U.S. Downhiller Bryon Friedman Undefined

Posted By: The Ski Channel on May 4, 2009 5:12 pm

“I always defined myself as a skier,” says Park City native, Bryon Friedman. “But now, I don’t think I’m a skier or a musician; those are just things I like to do.”

And he’s good at those things, too. The U.S. Ski Team downhiller has notched a handful of World Cup top tens, and his recently released second album, Matchstick Memories rolls out of the speakers like a slightly funky lullaby. Yet whether it’s up on the stage or out on the slopes, Friedman is humble and soft-spoken, and lets his talent speak for itself.

Honest and mellow, the athlete also strives to better the world. He and fellow Ski Team veteran Erik Schlopy founded the SFI Foundation, an organization dedicated to supporting other athletes, whether through funding for training, travel—even for medical needs. “I like to think I’m looking out for the humanity of the sport and the people participating in it,” Friedman says.

“You find purpose through change, and when I got hurt (Friedman fractured his leg in 2005) it led me to realize we weren’t really that well taken care of,” Friedman adds. “So Schlopy and I started the foundation to take care of people in our footsteps. In our ski community, it’s a great cause.”

Skier, musician, foundation founder. Rockstar. Whatever you call him, Friedman is one cool dude. “It’s funny to hear how people introduce you,” he says, on defining his identity. “The biggest thing that I learned is that my dad said you should always do what you love. If you can make a living doing what you love you’ll always be happy.”

Fine words from a fine artist. However you call him. As another artist once said, “That which we call a rose by any other name would smell as sweet.”


 The Ski Channel Q and A:

TSC: What’s your first World Cup memory?

BF: I remember watching the World Cup in Park City on Willy’s Run when I was a little kid. I was 10 or 11, and Jeremy Nobis was racing. He put his head through a panel at the second to last gate and crashed. But he was doing really well until then. He came from Park City as well. We had the same coach, so it was really cool.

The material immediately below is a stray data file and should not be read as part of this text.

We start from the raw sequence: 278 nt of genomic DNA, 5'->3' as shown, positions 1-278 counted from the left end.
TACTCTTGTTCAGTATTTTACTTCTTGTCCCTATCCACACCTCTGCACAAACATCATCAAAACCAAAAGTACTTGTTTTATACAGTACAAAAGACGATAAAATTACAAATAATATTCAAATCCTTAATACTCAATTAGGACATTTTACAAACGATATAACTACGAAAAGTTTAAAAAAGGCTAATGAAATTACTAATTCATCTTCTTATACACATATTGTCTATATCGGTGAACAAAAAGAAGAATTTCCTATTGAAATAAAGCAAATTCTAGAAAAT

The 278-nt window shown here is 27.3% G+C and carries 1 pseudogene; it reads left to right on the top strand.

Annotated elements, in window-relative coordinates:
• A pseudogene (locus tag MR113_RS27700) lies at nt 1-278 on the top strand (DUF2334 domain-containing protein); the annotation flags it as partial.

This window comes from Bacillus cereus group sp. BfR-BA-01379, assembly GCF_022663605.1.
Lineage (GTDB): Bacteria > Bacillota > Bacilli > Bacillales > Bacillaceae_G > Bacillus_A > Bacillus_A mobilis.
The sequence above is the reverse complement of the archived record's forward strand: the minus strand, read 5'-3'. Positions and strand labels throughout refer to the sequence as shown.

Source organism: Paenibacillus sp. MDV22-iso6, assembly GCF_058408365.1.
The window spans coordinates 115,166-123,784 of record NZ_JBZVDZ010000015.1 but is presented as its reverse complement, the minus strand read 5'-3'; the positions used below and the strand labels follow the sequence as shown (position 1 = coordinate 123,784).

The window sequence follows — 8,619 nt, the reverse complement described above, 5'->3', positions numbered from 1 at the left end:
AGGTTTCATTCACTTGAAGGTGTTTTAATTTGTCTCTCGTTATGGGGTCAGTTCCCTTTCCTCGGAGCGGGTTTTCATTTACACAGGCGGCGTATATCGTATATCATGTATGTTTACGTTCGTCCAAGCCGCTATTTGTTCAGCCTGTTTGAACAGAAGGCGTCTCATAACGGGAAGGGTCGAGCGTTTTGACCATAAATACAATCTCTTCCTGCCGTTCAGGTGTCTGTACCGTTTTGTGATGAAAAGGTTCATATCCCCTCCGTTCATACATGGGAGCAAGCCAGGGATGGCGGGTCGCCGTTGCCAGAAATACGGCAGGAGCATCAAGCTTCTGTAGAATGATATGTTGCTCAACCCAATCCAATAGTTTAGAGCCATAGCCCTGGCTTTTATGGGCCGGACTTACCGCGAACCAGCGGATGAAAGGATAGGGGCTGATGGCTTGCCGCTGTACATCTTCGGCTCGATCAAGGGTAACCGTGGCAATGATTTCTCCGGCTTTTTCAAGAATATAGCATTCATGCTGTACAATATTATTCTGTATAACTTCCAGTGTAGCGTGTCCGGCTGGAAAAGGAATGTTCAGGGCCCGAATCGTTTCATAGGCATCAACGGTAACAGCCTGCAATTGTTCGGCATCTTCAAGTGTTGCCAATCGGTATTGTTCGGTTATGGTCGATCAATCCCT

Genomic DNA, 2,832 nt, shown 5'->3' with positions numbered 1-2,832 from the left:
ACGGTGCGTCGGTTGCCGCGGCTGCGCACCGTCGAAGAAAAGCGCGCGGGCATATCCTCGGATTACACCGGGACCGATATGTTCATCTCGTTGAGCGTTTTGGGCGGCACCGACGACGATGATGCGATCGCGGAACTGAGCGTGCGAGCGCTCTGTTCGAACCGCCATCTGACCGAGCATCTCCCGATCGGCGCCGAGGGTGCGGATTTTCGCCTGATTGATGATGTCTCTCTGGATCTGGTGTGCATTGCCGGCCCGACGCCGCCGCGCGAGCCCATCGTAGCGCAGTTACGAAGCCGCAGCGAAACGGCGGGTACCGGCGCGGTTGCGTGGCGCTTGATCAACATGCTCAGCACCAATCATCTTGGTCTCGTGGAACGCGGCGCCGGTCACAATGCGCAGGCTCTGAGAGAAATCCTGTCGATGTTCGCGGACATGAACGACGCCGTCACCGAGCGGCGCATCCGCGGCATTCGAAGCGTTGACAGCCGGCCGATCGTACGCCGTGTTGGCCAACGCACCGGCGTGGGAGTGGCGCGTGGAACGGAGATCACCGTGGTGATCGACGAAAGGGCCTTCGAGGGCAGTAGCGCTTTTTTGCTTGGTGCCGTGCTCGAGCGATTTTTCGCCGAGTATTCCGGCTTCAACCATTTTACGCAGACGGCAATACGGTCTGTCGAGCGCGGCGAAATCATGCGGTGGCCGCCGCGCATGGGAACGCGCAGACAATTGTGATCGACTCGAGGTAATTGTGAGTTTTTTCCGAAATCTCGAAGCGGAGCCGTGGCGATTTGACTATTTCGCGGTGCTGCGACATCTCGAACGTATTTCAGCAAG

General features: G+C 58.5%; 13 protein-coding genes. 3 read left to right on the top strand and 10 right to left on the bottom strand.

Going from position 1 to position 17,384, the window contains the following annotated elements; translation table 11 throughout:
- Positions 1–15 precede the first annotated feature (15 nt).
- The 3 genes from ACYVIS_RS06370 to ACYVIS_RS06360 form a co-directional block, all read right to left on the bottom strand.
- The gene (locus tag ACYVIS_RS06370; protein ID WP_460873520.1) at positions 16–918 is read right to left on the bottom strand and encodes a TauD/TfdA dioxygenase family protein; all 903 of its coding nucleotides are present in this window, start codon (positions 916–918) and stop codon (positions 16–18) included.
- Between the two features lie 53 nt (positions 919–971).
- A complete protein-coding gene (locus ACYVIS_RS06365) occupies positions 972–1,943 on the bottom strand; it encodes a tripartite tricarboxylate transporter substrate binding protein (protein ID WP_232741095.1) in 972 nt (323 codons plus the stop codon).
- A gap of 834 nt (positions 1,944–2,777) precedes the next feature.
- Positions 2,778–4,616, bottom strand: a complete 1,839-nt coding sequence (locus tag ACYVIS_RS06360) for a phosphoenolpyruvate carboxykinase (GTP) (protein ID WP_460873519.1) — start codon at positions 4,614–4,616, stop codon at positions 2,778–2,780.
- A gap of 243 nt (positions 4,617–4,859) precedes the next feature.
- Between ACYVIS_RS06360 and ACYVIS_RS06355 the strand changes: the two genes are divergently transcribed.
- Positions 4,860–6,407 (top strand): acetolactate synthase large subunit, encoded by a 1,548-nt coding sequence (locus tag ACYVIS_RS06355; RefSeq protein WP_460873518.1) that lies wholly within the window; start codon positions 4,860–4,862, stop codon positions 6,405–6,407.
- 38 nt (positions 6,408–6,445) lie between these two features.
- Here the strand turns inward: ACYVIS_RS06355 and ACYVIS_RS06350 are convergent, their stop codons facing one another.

TSC: OK, what’s your best World Cup memory?

BF: My first time I raced Kitzbuhel. It’s the ‘One.’

It’s the race you’d always dreamed about fearing, because everyone else feared it. And then you get to see it, and it’s a formidable opponent. And then I threw myself down it and made it happen. It was really amazing, with all the people there…

It taught you what the sport was about. My old coach Johno McBride said, “This is why you ski race.” And it was. It all made sense.

TSC: What’s your favorite color?

BF: Green.

TSC: Who was or is your skiing idol?

BF: Marc Giradelli: He was just a stud. You hear about how hard he worked and how many injuries he overcame, skiing for Luxembourg because he didn’t want to go through the Austrian system… He did it well, and was well respected.

I wanted to emulate his style.

TSC: Did you have a mentor?

BF: Dean Nicholas. He was my mentor. When I was 15, he saved me from getting a cortisone injection in my knee. He guided me to make better health decisions on my own. We developed a strong relationship. He studied skiing and the mechanics of it more than anyone I’d ever met.

Dean’s a Romanian immigrant—he defected from Romania during the Iron Curtain days, came to the States not speaking a word of English. He had a PhD in Engineering and came here to ski.

He was an athlete, too, and was on the Romanian National Team for gymastics. But he and his wife came over and they loved skiing. He knew how to analyze the sport and taught me how to look for different things and how to be my own coach.

He didn’t have kids. I met him through the Park City Ski Team. He somehow became affiliated with them. He worked with Schlopy, too.